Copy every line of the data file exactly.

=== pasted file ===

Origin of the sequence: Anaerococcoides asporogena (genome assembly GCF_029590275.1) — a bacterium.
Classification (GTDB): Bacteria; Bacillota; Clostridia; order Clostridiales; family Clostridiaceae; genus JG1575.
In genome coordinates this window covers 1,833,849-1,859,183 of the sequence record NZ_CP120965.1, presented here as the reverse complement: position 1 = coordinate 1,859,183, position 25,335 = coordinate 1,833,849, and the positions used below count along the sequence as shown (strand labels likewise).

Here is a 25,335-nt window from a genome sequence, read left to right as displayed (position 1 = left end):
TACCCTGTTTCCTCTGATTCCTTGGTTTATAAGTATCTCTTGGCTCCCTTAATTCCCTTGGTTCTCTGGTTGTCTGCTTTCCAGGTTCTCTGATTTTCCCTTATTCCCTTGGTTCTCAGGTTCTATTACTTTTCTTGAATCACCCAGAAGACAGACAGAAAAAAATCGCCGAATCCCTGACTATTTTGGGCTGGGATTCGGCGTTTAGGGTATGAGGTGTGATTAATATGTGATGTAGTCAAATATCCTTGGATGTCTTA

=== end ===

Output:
Origin of the sequence: Anaerococcoides asporogena (genome assembly GCF_029590275.1) — a bacterium.
Classification (GTDB): Bacteria; Bacillota; Clostridia; order Clostridiales; family Clostridiaceae; genus JG1575.
In genome coordinates this window covers 1,833,849-1,859,183 of the sequence record NZ_CP120965.1, presented here as the reverse complement: position 1 = coordinate 1,859,183, position 25,335 = coordinate 1,833,849, and the positions used below count along the sequence as shown (strand labels likewise).

Here is a 25,335-nt window from a genome sequence, read left to right as displayed (position 1 = left end):
TACCCTGTTTCCTCTGATTCCTTGGTTTATAAGTATCTCTTGGCTCCCTTAATTCCCTTGGTTCTCTGGTTGTCTGCTTTCCAGGTTCTCTGATTTTCCCTTATTCCCTTGGTTCTCAGGTTCTATTACTTTTCTTGAATCACCCAGAAGACAGACAGAAAAAAATCGCCGAATCCCTGACTATTTTGGGCTGGGATTCGGCGTTTAGGGTATGAGGTGTGATTAATATGTGATGTAGTCAAATATCCTTGGATGTCTTA